COMM 359: Journalism in an Age of Information Disorder (Wardle)
As audiences navigate the polluted information environment, they increasingly look to journalists to help them understand what is true or false. As a result, newsrooms now publish regular debunks, journalists verify eyewitness footage posted to Twitter in real-time, and a new ‘disinfo’ beat has emerged with reporters investigating conspiracy theories being peddled on 4Chan, Discord or Reddit. At the same time, some members of the public see journalists as being part of the problem itself and Trump famously labeled them as the ‘enemy of the people’. This course will examine the major shifts that have happened in the information ecosystem since 2005 and will explore how they have impacted journalism. Each week, we will consider a current challenge US newsrooms are facing, for example: the rise of social networks and the resulting collapse of the local newspaper industry, the media manipulation campaigns aimed at hoaxing and tricking newsrooms into amplifying false or divisive content, and the new pressures on ‘objectivity’ as journalists report on stories related to the current political and social climate. This course will focus on the practical strategies journalists and newsrooms are adopting including hearing from reporters and platform representatives who now work on this new ‘disinfo beat’.

COMM 361: Dreaming Out the Future: Technology, Ideology and Speculative Media from the Global South (Chirumamilla)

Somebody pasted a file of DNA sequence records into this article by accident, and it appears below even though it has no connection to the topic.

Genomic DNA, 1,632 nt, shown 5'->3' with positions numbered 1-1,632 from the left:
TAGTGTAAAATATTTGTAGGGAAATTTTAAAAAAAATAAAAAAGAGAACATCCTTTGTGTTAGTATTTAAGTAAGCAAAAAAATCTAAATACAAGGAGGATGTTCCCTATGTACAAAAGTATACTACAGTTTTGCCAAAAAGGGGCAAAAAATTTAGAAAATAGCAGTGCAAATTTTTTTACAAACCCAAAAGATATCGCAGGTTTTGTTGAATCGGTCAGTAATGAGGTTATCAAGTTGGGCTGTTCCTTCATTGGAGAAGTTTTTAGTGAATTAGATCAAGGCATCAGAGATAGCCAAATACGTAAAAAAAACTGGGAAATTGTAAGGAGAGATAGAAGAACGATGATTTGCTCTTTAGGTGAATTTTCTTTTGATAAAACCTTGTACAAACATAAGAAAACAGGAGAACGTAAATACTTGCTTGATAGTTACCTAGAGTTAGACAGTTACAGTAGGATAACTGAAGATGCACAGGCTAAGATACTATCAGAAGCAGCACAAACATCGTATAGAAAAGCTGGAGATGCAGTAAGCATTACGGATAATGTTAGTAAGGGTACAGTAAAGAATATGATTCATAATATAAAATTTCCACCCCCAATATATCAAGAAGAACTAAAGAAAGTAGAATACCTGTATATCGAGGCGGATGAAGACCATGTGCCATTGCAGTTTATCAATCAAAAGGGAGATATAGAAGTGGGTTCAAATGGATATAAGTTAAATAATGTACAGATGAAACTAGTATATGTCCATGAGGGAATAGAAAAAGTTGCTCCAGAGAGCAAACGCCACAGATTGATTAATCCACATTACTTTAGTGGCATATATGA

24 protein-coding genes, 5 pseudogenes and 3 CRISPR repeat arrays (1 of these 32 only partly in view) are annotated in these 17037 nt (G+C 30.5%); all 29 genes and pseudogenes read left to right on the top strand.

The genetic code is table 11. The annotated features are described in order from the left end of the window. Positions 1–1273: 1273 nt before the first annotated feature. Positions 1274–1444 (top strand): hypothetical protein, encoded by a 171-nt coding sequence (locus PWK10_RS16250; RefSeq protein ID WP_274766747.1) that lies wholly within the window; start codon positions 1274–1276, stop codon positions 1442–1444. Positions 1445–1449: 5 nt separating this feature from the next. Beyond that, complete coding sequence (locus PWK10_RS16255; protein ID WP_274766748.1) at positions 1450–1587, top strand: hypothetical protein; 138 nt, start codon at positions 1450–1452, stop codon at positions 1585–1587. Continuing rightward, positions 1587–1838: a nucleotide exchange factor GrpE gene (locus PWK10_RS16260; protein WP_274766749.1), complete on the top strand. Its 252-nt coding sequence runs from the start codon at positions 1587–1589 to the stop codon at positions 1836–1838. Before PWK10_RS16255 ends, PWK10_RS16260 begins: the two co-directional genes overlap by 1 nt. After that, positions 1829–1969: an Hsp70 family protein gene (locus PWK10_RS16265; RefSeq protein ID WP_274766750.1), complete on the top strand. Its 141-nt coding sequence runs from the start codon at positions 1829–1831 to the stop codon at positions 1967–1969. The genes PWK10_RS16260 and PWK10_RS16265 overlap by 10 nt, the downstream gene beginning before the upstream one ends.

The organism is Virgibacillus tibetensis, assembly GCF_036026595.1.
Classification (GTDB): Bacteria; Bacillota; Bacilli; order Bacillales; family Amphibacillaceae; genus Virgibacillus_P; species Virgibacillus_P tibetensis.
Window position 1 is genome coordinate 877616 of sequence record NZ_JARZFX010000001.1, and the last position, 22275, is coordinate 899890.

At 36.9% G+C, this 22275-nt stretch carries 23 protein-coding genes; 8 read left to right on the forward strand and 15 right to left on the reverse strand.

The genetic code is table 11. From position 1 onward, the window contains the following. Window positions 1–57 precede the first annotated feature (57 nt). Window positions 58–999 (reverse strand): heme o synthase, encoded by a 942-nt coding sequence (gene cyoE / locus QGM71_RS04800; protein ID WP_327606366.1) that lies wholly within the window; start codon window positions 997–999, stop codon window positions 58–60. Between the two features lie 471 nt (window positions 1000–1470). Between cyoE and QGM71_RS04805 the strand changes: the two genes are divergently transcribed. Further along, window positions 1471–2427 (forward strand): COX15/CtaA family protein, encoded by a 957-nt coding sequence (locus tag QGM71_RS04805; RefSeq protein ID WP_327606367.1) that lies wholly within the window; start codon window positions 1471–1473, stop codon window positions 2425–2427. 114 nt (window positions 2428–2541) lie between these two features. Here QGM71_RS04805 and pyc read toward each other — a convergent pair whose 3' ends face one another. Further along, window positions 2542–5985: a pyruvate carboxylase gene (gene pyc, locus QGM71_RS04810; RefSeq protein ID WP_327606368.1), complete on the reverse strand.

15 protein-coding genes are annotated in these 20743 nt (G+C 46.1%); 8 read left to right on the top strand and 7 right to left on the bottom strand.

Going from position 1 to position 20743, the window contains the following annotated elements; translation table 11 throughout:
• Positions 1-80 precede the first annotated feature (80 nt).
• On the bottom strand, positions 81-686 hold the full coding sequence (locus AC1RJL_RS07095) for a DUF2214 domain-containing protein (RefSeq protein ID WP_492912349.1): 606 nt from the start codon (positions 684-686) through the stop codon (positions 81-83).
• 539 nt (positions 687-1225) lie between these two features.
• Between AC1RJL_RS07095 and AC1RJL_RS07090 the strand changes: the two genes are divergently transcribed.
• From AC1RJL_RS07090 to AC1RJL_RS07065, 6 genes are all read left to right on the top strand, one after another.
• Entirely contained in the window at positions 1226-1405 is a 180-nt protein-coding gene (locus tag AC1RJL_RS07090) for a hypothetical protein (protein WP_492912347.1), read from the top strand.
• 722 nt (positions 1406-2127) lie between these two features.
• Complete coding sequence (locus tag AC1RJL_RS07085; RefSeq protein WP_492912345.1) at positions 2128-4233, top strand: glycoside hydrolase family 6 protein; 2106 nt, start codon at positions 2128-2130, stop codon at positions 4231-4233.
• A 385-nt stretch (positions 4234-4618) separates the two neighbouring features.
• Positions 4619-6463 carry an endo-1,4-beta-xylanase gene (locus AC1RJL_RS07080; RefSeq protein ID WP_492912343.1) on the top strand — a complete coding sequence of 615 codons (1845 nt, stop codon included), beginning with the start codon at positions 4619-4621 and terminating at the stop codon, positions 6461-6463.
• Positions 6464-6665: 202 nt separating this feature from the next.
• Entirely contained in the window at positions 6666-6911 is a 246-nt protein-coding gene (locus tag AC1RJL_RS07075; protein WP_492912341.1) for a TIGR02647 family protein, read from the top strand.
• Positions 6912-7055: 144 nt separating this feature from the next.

In this course, utilizing media drawn primarily from postcolonial Africa and Asia, we will examine how science and technology are (and have historically been) imagined as essential to the work of building the future, especially in the Global South. How do a diverse range of actors — from artists to activists, private corporations to government agencies — depict technological progress as vital to the future yet to come? We will work through a broad range of popular texts and primary sources, ranging from sci-fi writer Neal Stephenson’s novel The Diamond Age to the blockbuster Chinese film The Wandering Earth, from the Australian TV show Cleverman to Indonesian president Sukarno’s opening speech to the Bandung Conference. Working through these diverse texts and media, we will unpack and challenge how science and technology have continually been imagined as necessary for building the future to come. We will also examine alternative ways of dreaming the future, as found in Indigenous speculative fiction and the creative movement of Afrofuturism. Students will learn how to closely and critically analyze a variety of written and multimedia texts from the “Global South”, both in translation and in English. They will practice their skills of critical analysis and response through both writing and creative multimedia production. By the end of the course, students will be able to examine, critique and interrogate the various imaginings of technology’s importance and functionality that are at work within diverse genres of corporate, activist and popular media. This class integrates materials and theories from humanistic media studies and science and technology studies (STS) and will serve as a brief introduction to both fields.